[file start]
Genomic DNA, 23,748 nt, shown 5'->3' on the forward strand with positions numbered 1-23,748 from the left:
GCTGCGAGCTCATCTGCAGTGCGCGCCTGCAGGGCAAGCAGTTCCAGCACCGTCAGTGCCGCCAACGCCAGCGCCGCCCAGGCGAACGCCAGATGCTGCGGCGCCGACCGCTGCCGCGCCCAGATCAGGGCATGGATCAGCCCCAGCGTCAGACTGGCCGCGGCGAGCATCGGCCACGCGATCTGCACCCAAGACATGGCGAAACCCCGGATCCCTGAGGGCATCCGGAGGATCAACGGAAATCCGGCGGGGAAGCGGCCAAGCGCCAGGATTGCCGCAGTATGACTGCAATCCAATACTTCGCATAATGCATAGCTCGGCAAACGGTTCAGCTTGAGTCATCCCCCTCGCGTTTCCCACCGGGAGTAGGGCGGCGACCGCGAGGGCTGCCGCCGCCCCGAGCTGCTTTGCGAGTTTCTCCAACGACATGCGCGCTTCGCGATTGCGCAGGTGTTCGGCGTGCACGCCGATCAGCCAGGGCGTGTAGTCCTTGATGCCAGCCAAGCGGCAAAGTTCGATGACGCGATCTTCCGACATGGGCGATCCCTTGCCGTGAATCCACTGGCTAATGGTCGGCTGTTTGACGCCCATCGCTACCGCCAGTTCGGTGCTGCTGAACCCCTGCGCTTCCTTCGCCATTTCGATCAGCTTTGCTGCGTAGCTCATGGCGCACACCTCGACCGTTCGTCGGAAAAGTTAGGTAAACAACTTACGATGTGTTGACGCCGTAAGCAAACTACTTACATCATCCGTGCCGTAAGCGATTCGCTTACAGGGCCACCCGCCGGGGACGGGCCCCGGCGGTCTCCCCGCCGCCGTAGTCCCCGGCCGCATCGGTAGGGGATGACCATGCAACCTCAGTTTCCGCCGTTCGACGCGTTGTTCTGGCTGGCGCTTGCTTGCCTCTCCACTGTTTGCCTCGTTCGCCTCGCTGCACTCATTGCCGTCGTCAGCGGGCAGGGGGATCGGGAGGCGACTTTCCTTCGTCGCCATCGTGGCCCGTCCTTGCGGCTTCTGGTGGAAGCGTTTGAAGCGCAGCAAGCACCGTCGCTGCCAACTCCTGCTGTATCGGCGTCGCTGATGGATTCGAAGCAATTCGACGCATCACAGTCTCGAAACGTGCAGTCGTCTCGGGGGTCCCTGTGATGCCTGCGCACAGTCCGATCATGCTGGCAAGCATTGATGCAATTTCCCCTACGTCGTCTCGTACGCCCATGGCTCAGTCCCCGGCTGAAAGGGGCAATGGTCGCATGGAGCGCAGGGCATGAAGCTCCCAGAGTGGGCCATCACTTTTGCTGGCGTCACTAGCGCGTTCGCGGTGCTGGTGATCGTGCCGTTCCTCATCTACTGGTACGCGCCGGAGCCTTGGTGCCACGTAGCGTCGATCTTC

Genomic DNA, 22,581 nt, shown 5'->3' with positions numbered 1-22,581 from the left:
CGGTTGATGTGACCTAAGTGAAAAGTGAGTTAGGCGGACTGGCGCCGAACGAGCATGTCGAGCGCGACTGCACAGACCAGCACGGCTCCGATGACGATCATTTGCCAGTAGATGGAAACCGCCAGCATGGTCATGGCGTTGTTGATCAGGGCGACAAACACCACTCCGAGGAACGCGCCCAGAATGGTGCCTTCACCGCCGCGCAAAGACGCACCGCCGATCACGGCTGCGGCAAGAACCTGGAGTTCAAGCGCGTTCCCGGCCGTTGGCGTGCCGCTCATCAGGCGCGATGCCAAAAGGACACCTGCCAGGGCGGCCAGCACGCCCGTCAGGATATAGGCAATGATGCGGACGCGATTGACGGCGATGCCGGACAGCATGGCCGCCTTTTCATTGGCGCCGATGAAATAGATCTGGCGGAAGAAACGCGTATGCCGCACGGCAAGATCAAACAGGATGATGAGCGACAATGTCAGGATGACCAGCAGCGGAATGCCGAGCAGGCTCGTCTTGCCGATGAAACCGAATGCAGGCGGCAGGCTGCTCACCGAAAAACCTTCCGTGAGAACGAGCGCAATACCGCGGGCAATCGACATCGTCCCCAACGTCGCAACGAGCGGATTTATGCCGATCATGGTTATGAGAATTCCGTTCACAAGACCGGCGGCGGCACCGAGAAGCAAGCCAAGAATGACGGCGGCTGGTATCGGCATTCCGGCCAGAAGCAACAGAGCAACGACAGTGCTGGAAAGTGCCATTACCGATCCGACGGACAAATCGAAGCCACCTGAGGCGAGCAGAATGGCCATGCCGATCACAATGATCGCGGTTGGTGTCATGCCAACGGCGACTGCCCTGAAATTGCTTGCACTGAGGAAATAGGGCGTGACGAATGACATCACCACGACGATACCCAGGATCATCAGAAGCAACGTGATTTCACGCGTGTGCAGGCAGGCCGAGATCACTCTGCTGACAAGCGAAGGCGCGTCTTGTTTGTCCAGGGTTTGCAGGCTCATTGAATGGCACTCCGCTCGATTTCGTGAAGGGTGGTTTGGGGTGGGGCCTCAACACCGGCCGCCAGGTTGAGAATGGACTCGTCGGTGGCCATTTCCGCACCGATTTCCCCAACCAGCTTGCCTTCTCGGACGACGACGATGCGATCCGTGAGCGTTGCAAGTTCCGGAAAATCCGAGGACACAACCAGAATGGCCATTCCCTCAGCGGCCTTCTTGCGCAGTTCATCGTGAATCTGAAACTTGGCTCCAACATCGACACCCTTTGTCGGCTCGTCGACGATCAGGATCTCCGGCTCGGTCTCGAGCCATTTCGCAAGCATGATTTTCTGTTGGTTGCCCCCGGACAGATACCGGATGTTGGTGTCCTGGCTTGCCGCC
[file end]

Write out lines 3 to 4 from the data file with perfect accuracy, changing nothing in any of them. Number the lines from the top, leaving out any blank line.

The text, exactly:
Genomic DNA, 22,581 nt, shown 5'->3' with positions numbered 1-22,581 from the left:
CGGTTGATGTGACCTAAGTGAAAAGTGAGTTAGGCGGACTGGCGCCGAACGAGCATGTCGAGCGCGACTGCACAGACCAGCACGGCTCCGATGACGATCATTTGCCAGTAGATGGAAACCGCCAGCATGGTCATGGCGTTGTTGATCAGGGCGACAAACACCACTCCGAGGAACGCGCCCAGAATGGTGCCTTCACCGCCGCGCAAAGACGCACCGCCGATCACGGCTGCGGCAAGAACCTGGAGTTCAAGCGCGTTCCCGGCCGTTGGCGTGCCGCTCATCAGGCGCGATGCCAAAAGGACACCTGCCAGGGCGGCCAGCACGCCCGTCAGGATATAGGCAATGATGCGGACGCGATTGACGGCGATGCCGGACAGCATGGCCGCCTTTTCATTGGCGCCGATGAAATAGATCTGGCGGAAGAAACGCGTATGCCGCACGGCAAGATCAAACAGGATGATGAGCGACAATGTCAGGATGACCAGCAGCGGAATGCCGAGCAGGCTCGTCTTGCCGATGAAACCGAATGCAGGCGGCAGGCTGCTCACCGAAAAACCTTCCGTGAGAACGAGCGCAATACCGCGGGCAATCGACATCGTCCCCAACGTCGCAACGAGCGGATTTATGCCGATCATGGTTATGAGAATTCCGTTCACAAGACCGGCGGCGGCACCGAGAAGCAAGCCAAGAATGACGGCGGCTGGTATCGGCATTCCGGCCAGAAGCAACAGAGCAACGACAGTGCTGGAAAGTGCCATTACCGATCCGACGGACAAATCGAAGCCACCTGAGGCGAGCAGAATGGCCATGCCGATCACAATGATCGCGGTTGGTGTCATGCCAACGGCGACTGCCCTGAAATTGCTTGCACTGAGGAAATAGGGCGTGACGAATGACATCACCACGACGATACCCAGGATCATCAGAAGCAACGTGATTTCACGCGTGTGCAGGCAGGCCGAGATCACTCTGCTGACAAGCGAAGGCGCGTCTTGTTTGTCCAGGGTTTGCAGGCTCATTGAATGGCACTCCGCTCGATTTCGTGAAGGGTGGTTTGGGGTGGGGCCTCAACACCGGCCGCCAGGTTGAGAATGGACTCGTCGGTGGCCATTTCCGCACCGATTTCCCCAACCAGCTTGCCTTCTCGGACGACGACGATGCGATCCGTGAGCGTTGCAAGTTCCGGAAAATCCGAGGACACAACCAGAATGGCCATTCCCTCAGCGGCCTTCTTGCGCAGTTCATCGTGAATCTGAAACTTGGCTCCAACATCGACACCCTTTGTCGGCTCGTCGACGATCAGGATCTCCGGCTCGGTCTCGAGCCATTTCGCAAGCATGATTTTCTGTTGGTTGCCCCCGGACAGATACCGGATGTTGGTGTCCTGGCTTGCCGCC